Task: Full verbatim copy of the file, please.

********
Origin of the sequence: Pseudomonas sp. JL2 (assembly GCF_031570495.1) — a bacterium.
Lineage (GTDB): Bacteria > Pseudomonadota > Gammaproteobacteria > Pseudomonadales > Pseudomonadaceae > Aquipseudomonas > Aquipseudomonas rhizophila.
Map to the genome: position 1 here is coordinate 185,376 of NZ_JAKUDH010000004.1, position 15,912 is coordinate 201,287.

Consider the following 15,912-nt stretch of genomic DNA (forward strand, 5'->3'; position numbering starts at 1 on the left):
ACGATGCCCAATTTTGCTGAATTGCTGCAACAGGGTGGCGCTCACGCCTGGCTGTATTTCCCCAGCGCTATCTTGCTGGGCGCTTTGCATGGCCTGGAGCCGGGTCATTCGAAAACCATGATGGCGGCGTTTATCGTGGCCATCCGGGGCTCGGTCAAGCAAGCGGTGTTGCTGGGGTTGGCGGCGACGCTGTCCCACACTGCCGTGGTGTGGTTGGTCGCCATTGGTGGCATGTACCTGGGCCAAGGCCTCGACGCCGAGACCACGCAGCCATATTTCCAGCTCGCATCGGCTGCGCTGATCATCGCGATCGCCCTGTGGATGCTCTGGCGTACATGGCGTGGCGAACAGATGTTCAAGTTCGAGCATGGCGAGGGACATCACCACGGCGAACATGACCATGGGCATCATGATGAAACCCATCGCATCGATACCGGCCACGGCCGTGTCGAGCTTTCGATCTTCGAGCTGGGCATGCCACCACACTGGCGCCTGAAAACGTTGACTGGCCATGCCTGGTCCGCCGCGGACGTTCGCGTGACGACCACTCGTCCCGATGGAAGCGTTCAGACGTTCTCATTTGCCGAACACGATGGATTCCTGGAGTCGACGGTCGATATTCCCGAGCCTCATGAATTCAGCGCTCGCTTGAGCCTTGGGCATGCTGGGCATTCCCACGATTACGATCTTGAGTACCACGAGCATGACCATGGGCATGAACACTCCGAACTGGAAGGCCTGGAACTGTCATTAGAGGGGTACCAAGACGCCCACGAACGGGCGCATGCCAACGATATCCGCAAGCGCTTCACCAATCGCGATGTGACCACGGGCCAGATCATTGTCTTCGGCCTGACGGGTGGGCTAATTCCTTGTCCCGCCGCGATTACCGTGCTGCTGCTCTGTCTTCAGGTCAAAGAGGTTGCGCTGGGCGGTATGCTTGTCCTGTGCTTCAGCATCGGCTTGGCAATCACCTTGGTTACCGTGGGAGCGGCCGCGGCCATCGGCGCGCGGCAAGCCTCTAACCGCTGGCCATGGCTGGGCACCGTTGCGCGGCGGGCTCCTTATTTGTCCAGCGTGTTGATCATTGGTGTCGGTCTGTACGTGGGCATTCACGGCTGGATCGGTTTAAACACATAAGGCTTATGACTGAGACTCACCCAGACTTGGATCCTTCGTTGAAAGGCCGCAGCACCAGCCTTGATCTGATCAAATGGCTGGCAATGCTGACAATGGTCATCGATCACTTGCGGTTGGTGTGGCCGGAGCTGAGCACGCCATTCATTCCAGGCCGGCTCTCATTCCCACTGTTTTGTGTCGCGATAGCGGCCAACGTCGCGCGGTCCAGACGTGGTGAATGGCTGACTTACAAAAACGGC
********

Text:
Origin of the sequence: Pseudomonas sp. JL2 (assembly GCF_031570495.1) — a bacterium.
Lineage (GTDB): Bacteria > Pseudomonadota > Gammaproteobacteria > Pseudomonadales > Pseudomonadaceae > Aquipseudomonas > Aquipseudomonas rhizophila.
Map to the genome: position 1 here is coordinate 185,376 of NZ_JAKUDH010000004.1, position 15,912 is coordinate 201,287.

Consider the following 15,912-nt stretch of genomic DNA (forward strand, 5'->3'; position numbering starts at 1 on the left):
ACGATGCCCAATTTTGCTGAATTGCTGCAACAGGGTGGCGCTCACGCCTGGCTGTATTTCCCCAGCGCTATCTTGCTGGGCGCTTTGCATGGCCTGGAGCCGGGTCATTCGAAAACCATGATGGCGGCGTTTATCGTGGCCATCCGGGGCTCGGTCAAGCAAGCGGTGTTGCTGGGGTTGGCGGCGACGCTGTCCCACACTGCCGTGGTGTGGTTGGTCGCCATTGGTGGCATGTACCTGGGCCAAGGCCTCGACGCCGAGACCACGCAGCCATATTTCCAGCTCGCATCGGCTGCGCTGATCATCGCGATCGCCCTGTGGATGCTCTGGCGTACATGGCGTGGCGAACAGATGTTCAAGTTCGAGCATGGCGAGGGACATCACCACGGCGAACATGACCATGGGCATCATGATGAAACCCATCGCATCGATACCGGCCACGGCCGTGTCGAGCTTTCGATCTTCGAGCTGGGCATGCCACCACACTGGCGCCTGAAAACGTTGACTGGCCATGCCTGGTCCGCCGCGGACGTTCGCGTGACGACCACTCGTCCCGATGGAAGCGTTCAGACGTTCTCATTTGCCGAACACGATGGATTCCTGGAGTCGACGGTCGATATTCCCGAGCCTCATGAATTCAGCGCTCGCTTGAGCCTTGGGCATGCTGGGCATTCCCACGATTACGATCTTGAGTACCACGAGCATGACCATGGGCATGAACACTCCGAACTGGAAGGCCTGGAACTGTCATTAGAGGGGTACCAAGACGCCCACGAACGGGCGCATGCCAACGATATCCGCAAGCGCTTCACCAATCGCGATGTGACCACGGGCCAGATCATTGTCTTCGGCCTGACGGGTGGGCTAATTCCTTGTCCCGCCGCGATTACCGTGCTGCTGCTCTGTCTTCAGGTCAAAGAGGTTGCGCTGGGCGGTATGCTTGTCCTGTGCTTCAGCATCGGCTTGGCAATCACCTTGGTTACCGTGGGAGCGGCCGCGGCCATCGGCGCGCGGCAAGCCTCTAACCGCTGGCCATGGCTGGGCACCGTTGCGCGGCGGGCTCCTTATTTGTCCAGCGTGTTGATCATTGGTGTCGGTCTGTACGTGGGCATTCACGGCTGGATCGGTTTAAACACATAAGGCTTATGACTGAGACTCACCCAGACTTGGATCCTTCGTTGAAAGGCCGCAGCACCAGCCTTGATCTGATCAAATGGCTGGCAATGCTGACAATGGTCATCGATCACTTGCGGTTGGTGTGGCCGGAGCTGAGCACGCCATTCATTCCAGGCCGGCTCTCATTCCCACTGTTTTGTGTCGCGATAGCGGCCAACGTCGCGCGGTCCAGACGTGGTGAATGGCTGACTTACAAAAACGGC